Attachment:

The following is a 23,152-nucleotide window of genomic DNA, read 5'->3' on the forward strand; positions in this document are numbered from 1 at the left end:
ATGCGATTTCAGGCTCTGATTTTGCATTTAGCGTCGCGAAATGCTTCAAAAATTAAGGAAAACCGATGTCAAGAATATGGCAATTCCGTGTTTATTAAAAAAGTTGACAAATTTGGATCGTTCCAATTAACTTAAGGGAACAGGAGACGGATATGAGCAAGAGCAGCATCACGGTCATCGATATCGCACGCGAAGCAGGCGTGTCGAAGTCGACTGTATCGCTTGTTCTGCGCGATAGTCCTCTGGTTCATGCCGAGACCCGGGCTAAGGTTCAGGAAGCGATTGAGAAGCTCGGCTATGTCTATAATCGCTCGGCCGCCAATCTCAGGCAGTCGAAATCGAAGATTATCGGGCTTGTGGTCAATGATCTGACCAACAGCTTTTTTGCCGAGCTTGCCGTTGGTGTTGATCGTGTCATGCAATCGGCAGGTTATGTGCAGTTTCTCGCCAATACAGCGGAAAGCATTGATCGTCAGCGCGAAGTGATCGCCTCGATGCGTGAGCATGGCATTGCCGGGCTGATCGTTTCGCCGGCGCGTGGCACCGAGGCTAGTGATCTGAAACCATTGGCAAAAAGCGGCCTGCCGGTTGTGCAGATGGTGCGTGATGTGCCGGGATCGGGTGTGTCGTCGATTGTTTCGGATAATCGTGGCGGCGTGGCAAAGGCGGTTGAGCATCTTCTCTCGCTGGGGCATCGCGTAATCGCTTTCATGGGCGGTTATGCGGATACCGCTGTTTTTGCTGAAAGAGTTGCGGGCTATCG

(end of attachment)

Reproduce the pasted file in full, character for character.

The following is a 23,152-nucleotide window of genomic DNA, read 5'->3' on the forward strand; positions in this document are numbered from 1 at the left end:
ATGCGATTTCAGGCTCTGATTTTGCATTTAGCGTCGCGAAATGCTTCAAAAATTAAGGAAAACCGATGTCAAGAATATGGCAATTCCGTGTTTATTAAAAAAGTTGACAAATTTGGATCGTTCCAATTAACTTAAGGGAACAGGAGACGGATATGAGCAAGAGCAGCATCACGGTCATCGATATCGCACGCGAAGCAGGCGTGTCGAAGTCGACTGTATCGCTTGTTCTGCGCGATAGTCCTCTGGTTCATGCCGAGACCCGGGCTAAGGTTCAGGAAGCGATTGAGAAGCTCGGCTATGTCTATAATCGCTCGGCCGCCAATCTCAGGCAGTCGAAATCGAAGATTATCGGGCTTGTGGTCAATGATCTGACCAACAGCTTTTTTGCCGAGCTTGCCGTTGGTGTTGATCGTGTCATGCAATCGGCAGGTTATGTGCAGTTTCTCGCCAATACAGCGGAAAGCATTGATCGTCAGCGCGAAGTGATCGCCTCGATGCGTGAGCATGGCATTGCCGGGCTGATCGTTTCGCCGGCGCGTGGCACCGAGGCTAGTGATCTGAAACCATTGGCAAAAAGCGGCCTGCCGGTTGTGCAGATGGTGCGTGATGTGCCGGGATCGGGTGTGTCGTCGATTGTTTCGGATAATCGTGGCGGCGTGGCAAAGGCGGTTGAGCATCTTCTCTCGCTGGGGCATCGCGTAATCGCTTTCATGGGCGGTTATGCGGATACCGCTGTTTTTGCTGAAAGAGTTGCGGGCTATCG